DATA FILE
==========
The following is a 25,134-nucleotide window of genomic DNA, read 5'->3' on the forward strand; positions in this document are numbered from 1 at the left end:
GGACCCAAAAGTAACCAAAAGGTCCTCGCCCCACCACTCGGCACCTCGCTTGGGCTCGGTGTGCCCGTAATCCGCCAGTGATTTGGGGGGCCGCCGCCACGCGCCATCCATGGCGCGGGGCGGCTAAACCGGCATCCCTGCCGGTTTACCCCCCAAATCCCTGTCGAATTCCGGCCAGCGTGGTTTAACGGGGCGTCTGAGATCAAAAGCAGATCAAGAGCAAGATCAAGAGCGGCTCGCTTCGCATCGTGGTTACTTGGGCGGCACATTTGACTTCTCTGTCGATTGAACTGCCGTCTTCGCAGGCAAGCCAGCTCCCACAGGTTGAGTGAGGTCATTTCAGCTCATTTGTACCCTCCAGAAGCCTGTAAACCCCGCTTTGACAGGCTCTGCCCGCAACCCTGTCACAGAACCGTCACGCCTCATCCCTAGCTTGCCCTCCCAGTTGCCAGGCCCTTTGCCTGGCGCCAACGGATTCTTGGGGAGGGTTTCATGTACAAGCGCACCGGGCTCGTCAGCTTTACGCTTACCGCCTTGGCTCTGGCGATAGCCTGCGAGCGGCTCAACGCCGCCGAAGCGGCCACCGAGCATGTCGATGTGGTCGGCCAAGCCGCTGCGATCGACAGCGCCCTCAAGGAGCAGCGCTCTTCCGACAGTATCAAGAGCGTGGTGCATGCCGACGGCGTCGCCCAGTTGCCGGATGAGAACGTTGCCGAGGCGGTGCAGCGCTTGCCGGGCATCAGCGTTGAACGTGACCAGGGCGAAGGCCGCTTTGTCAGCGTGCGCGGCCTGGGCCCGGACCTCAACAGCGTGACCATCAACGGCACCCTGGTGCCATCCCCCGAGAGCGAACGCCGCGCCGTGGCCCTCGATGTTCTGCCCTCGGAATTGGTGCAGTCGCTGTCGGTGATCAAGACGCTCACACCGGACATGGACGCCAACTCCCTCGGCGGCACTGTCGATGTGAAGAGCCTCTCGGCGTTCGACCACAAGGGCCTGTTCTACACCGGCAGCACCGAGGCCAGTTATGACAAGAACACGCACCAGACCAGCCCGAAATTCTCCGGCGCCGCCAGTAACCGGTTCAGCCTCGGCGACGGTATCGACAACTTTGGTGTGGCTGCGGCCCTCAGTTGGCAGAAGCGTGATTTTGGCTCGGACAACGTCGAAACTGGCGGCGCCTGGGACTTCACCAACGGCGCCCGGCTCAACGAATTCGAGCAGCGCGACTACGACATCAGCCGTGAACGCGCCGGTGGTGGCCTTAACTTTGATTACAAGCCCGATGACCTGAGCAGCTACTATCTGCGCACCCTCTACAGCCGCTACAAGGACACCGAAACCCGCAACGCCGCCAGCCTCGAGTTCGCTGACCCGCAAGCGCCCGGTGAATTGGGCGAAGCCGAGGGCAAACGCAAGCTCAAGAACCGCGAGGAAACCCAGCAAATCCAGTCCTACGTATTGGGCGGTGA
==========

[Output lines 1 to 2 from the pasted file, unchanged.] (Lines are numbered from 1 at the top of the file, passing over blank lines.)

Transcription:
The following is a 25,134-nucleotide window of genomic DNA, read 5'->3' on the forward strand; positions in this document are numbered from 1 at the left end:
GGACCCAAAAGTAACCAAAAGGTCCTCGCCCCACCACTCGGCACCTCGCTTGGGCTCGGTGTGCCCGTAATCCGCCAGTGATTTGGGGGGCCGCCGCCACGCGCCATCCATGGCGCGGGGCGGCTAAACCGGCATCCCTGCCGGTTTACCCCCCAAATCCCTGTCGAATTCCGGCCAGCGTGGTTTAACGGGGCGTCTGAGATCAAAAGCAGATCAAGAGCAAGATCAAGAGCGGCTCGCTTCGCATCGTGGTTACTTGGGCGGCACATTTGACTTCTCTGTCGATTGAACTGCCGTCTTCGCAGGCAAGCCAGCTCCCACAGGTTGAGTGAGGTCATTTCAGCTCATTTGTACCCTCCAGAAGCCTGTAAACCCCGCTTTGACAGGCTCTGCCCGCAACCCTGTCACAGAACCGTCACGCCTCATCCCTAGCTTGCCCTCCCAGTTGCCAGGCCCTTTGCCTGGCGCCAACGGATTCTTGGGGAGGGTTTCATGTACAAGCGCACCGGGCTCGTCAGCTTTACGCTTACCGCCTTGGCTCTGGCGATAGCCTGCGAGCGGCTCAACGCCGCCGAAGCGGCCACCGAGCATGTCGATGTGGTCGGCCAAGCCGCTGCGATCGACAGCGCCCTCAAGGAGCAGCGCTCTTCCGACAGTATCAAGAGCGTGGTGCATGCCGACGGCGTCGCCCAGTTGCCGGATGAGAACGTTGCCGAGGCGGTGCAGCGCTTGCCGGGCATCAGCGTTGAACGTGACCAGGGCGAAGGCCGCTTTGTCAGCGTGCGCGGCCTGGGCCCGGACCTCAACAGCGTGACCATCAACGGCACCCTGGTGCCATCCCCCGAGAGCGAACGCCGCGCCGTGGCCCTCGATGTTCTGCCCTCGGAATTGGTGCAGTCGCTGTCGGTGATCAAGACGCTCACACCGGACATGGACGCCAACTCCCTCGGCGGCACTGTCGATGTGAAGAGCCTCTCGGCGTTCGACCACAAGGGCCTGTTCTACACCGGCAGCACCGAGGCCAGTTATGACAAGAACACGCACCAGACCAGCCCGAAATTCTCCGGCGCCGCCAGTAACCGGTTCAGCCTCGGCGACGGTATCGACAACTTTGGTGTGGCTGCGGCCCTCAGTTGGCAGAAGCGTGATTTTGGCTCGGACAACGTCGAAACTGGCGGCGCCTGGGACTTCACCAACGGCGCCCGGCTCAACGAATTCGAGCAGCGCGACTACGACATCAGCCGTGAACGCGCCGGTGGTGGCCTTAACTTTGATTACAAGCCCGATGACCTGAGCAGCTACTATCTGCGCACCCTCTACAGCCGCTACAAGGACACCGAAACCCGCAACGCCGCCAGCCTCGAGTTCGCTGACCCGCAAGCGCCCGGTGAATTGGGCGAAGCCGAGGGCAAACGCAAGCTCAAGAACCGCGAGGAAACCCAGCAAATCCAGTCCTACGTATTGGGCGGTGA